More important, the fictional story—with its provocative title—raises large questions about law and justice and about judgment and punishment, questions very much alive today. It also raises questions about the role of gender in relation to law and justice: when the Iowa crime was committed, and even when the story was published, women in Iowa were not yet allowed to vote or serve on juries. For this reason, some people treat Glaspell’s story largely as a political protest on behalf of women’s rights. But in the story itself, the gender issues are much richer and subtler.


A. The Characters and the Setting
  1. From what they say and do, describe each of the characters: Mr. Hale (3), Sheriff Peters (3), County Attorney Henderson (3), Mrs. Hale (1), Mrs. Peters (2), Mrs. Wright (5), and Mr. Wright (6). What do we know about them?
  2. Look at the places in the story where Mrs. Hale refers to Mrs. Wright by her maiden name, Minnie Foster. Why might Mrs. Hale do so? What effect does it have on her? On the reader?
  3. Describe the Wright house (5), both physically and as a place to live. What is life like in this house? In this time and place? In this community?
Video Excerpt 1
WATCH: What is life like in this time and place?

B. The Crime
  1. What (and who) is responsible for the death of Mr. Wright? How do you know? (For evidence, look especially at page 6 for the context of Mr. Wright’s death, and pages 19–20 for a discussion of the birdcage.)
  2. Why was he killed? (See especially pages 19–22.)
  3. Mrs. Hale, in response to Mrs. Peters’s assertion that “the law has got to punish crime,” answers, “I wish you’d seen Minnie Foster when she wore a white dress with blue ribbons, and stood up there in the choir and sang”; she then adds, “Oh, I wish I’d come over here once in a while! . . . That was a crime! Who’s going to punish that?” (23). Is Mrs. Hale guilty of a crime? Why does she think she is? Does she deserve punishment?
Video Excerpt 2
WATCH: What (and who) is responsible for the death of Mr. Wright?

C. Men and Women, and the Search for Evidence
  1. The men and the women in the story have decidedly different outlooks, sympathies, and insights, and perhaps even different views of justice. Carefully describe those differences. With which group do you most sympathize, and why? (Before answering the question, try to make a positive case for each group.)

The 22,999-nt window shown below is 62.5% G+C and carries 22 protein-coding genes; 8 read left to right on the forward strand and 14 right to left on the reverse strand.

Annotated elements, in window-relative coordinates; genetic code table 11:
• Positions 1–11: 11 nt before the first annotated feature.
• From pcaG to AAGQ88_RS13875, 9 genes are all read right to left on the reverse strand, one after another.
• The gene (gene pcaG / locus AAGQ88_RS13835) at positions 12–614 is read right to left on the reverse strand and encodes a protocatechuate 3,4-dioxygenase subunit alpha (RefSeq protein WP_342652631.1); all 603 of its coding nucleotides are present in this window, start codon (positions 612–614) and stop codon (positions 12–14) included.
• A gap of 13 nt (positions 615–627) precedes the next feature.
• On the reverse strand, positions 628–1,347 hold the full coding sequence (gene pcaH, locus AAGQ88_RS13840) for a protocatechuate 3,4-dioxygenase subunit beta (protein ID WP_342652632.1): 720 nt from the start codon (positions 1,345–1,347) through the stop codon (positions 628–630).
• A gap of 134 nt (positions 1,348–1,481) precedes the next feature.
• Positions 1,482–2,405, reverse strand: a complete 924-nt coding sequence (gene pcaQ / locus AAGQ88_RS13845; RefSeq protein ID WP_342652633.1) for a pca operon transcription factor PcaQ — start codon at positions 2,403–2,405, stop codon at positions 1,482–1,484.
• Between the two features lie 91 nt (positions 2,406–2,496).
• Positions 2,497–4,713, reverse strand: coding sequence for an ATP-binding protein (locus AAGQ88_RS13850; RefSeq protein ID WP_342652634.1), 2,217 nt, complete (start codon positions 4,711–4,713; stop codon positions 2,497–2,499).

2. What enables the women to discover the motive for murder (23)? Why do the men in the story overlook it?
  3. Why do the women withhold the evidence that would have supplied the motive (24–25)? Are they knowingly rendering a verdict of “not guilty”? Or are they forgiving her for the murder?
  4. Do you approve of their decision? What would you have done in their place? Does your answer depend on your sex (or the sex of the accused)? On the historical time in which the crime took place? Or something else? If the person killed were a brother of yours, would your answer be different?
Video Excerpt 3
WATCH: Why are the women better able than the men to discover the motive for the murder?
Video Excerpt 4
WATCH: Why do the women withhold the evidence that would have supplied the motive?

D. Law, Judgment, and Justice

  1. Was justice done? To Mr. Wright? To Minnie Foster Wright? To the law?
  2. Who is fit to sit in judgment of Mrs. Wright?
  3. What is the meaning of the story’s title? Does it raise a question, or does it rather provide an answer about who is someone’s peer, fit to judge?

The video seminar helps capture the experience of high-level discourse as particpants interact and elicit meaning from classic American texts. To watch the full conversation, click here. Otherwise click below to continue.

Thinking With The Text

Section Overview

The story raises questions less about the justice of the law and more about its proper enforcement, less about the obligation to obey it and more about how—and who is—to judge those who may have violated it. It is commonly thought that we are legally entitled to a trial by a jury of our peers (or “equals”). But the United States Constitution, in its Sixth Amendment, simply guarantees the right to “a speedy and public trial, by an impartial jury of the State and district where the crime shall have been committed” (emphasis added). And the 14th Amendment to the Constitution adds only that no State shall “deprive any person of life, liberty, or property, without due process of law” (emphasis added). The notion of a “jury of one’s peers” has its origins in the Common Law; it can be traced back to the Magna Carta (1215), chapter 39 of which states that “No freeman shall be taken or imprisoned or outlawed or exiled or in any way destroyed . . . except by lawful judgment of his peers or by the law of the land” (emphasis added). (“Peers” in this context meant members of the same class. Notice, too, that “judgment of his peers” is not the same as our (right to) trial by jury: Judgment by one’s peers is not required if the person has clearly violated the law of the land.) In the United States in recent decades, there has been much controversy about jury selection and jury composition, and there have been famous cases of what is called “jury nullification,” where juries choose to ignore the weight of the evidence and reach a verdict in favor of a defendant for whom they have greater sympathy. With this background, consider the following questions.